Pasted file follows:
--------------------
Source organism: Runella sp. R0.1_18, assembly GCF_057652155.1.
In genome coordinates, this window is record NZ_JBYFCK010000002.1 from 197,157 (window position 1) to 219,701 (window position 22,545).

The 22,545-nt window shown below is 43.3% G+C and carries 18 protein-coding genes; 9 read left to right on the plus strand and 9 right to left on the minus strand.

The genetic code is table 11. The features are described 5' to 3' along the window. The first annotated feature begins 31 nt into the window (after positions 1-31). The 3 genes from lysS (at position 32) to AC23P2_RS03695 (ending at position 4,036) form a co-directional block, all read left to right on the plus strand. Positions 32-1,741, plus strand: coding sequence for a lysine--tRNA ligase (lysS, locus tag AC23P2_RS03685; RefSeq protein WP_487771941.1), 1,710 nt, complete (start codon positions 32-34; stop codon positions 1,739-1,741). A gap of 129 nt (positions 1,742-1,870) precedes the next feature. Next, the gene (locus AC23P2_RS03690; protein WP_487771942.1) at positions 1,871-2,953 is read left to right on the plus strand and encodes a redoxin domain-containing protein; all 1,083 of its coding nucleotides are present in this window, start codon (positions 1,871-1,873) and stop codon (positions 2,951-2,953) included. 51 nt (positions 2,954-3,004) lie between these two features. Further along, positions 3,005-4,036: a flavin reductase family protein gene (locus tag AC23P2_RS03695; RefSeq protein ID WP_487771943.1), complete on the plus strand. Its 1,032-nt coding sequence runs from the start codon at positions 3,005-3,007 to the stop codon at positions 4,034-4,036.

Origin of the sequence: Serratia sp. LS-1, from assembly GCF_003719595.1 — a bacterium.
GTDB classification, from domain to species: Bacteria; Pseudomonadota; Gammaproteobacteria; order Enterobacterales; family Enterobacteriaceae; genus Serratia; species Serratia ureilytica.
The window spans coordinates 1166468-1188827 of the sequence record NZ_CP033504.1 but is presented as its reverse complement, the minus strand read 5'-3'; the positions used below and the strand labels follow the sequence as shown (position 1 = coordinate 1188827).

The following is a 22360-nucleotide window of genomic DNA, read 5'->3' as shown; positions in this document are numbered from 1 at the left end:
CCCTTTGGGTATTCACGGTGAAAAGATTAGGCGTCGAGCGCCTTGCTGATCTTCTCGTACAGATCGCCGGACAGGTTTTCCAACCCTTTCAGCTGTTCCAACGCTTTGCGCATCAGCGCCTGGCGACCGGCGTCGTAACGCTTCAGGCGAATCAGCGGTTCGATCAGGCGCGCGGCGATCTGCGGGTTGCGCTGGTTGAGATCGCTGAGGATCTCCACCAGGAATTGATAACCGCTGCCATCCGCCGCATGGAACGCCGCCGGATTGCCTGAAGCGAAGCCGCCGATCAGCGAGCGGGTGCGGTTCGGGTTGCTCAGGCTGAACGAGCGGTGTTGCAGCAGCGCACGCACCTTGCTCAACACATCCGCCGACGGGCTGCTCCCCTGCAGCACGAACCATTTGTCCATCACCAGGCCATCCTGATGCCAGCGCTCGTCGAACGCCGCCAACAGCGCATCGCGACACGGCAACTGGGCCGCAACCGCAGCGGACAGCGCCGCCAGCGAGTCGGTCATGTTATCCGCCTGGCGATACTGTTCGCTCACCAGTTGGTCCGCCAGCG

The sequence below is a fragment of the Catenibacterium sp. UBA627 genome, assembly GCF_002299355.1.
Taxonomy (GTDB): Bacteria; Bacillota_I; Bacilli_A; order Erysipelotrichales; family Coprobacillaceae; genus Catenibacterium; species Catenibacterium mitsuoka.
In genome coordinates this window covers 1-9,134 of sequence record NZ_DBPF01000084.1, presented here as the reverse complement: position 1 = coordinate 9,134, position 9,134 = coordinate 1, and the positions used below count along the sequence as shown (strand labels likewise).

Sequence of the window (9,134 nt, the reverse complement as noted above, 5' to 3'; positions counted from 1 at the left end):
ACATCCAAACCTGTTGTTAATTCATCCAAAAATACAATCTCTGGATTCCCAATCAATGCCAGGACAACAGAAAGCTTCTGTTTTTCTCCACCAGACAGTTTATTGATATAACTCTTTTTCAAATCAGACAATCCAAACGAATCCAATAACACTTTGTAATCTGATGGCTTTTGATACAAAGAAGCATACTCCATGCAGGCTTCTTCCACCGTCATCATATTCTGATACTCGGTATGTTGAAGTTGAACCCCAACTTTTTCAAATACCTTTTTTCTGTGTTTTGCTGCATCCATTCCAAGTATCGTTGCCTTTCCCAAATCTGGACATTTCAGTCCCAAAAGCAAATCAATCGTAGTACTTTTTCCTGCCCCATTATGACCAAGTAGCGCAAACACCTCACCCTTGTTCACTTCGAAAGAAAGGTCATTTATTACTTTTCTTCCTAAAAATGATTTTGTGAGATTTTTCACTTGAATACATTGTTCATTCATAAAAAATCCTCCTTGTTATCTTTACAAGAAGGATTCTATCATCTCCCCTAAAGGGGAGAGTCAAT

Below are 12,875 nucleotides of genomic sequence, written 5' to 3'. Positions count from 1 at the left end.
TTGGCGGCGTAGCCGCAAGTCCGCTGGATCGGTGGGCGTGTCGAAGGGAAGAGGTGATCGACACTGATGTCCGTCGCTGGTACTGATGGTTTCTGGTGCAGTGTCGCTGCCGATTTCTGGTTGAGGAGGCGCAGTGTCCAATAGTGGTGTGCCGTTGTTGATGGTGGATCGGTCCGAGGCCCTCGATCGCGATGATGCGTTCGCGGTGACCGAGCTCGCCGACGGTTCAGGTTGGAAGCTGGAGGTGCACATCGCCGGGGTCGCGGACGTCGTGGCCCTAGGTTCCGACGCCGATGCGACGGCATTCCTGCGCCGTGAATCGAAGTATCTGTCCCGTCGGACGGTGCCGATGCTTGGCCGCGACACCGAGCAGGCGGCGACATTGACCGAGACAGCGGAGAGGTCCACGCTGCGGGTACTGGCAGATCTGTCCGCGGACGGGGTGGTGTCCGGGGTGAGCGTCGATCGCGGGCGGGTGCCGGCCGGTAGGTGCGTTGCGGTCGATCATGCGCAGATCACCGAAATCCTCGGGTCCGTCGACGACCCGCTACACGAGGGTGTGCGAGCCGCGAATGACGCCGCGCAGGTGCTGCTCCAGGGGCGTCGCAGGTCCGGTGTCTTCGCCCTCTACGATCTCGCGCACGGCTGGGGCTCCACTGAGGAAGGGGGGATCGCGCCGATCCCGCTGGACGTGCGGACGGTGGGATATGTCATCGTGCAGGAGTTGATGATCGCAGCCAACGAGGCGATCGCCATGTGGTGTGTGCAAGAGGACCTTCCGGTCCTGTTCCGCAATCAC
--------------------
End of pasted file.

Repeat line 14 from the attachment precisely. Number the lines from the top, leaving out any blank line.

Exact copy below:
ACATCCAAACCTGTTGTTAATTCATCCAAAAATACAATCTCTGGATTCCCAATCAATGCCAGGACAACAGAAAGCTTCTGTTTTTCTCCACCAGACAGTTTATTGATATAACTCTTTTTCAAATCAGACAATCCAAACGAATCCAATAACACTTTGTAATCTGATGGCTTTTGATACAAAGAAGCATACTCCATGCAGGCTTCTTCCACCGTCATCATATTCTGATACTCGGTATGTTGAAGTTGAACCCCAACTTTTTCAAATACCTTTTTTCTGTGTTTTGCTGCATCCATTCCAAGTATCGTTGCCTTTCCCAAATCTGGACATTTCAGTCCCAAAAGCAAATCAATCGTAGTACTTTTTCCTGCCCCATTATGACCAAGTAGCGCAAACACCTCACCCTTGTTCACTTCGAAAGAAAGGTCATTTATTACTTTTCTTCCTAAAAATGATTTTGTGAGATTTTTCACTTGAATACATTGTTCATTCATAAAAAATCCTCCTTGTTATCTTTACAAGAAGGATTCTATCATCTCCCCTAAAGGGGAGAGTCAAT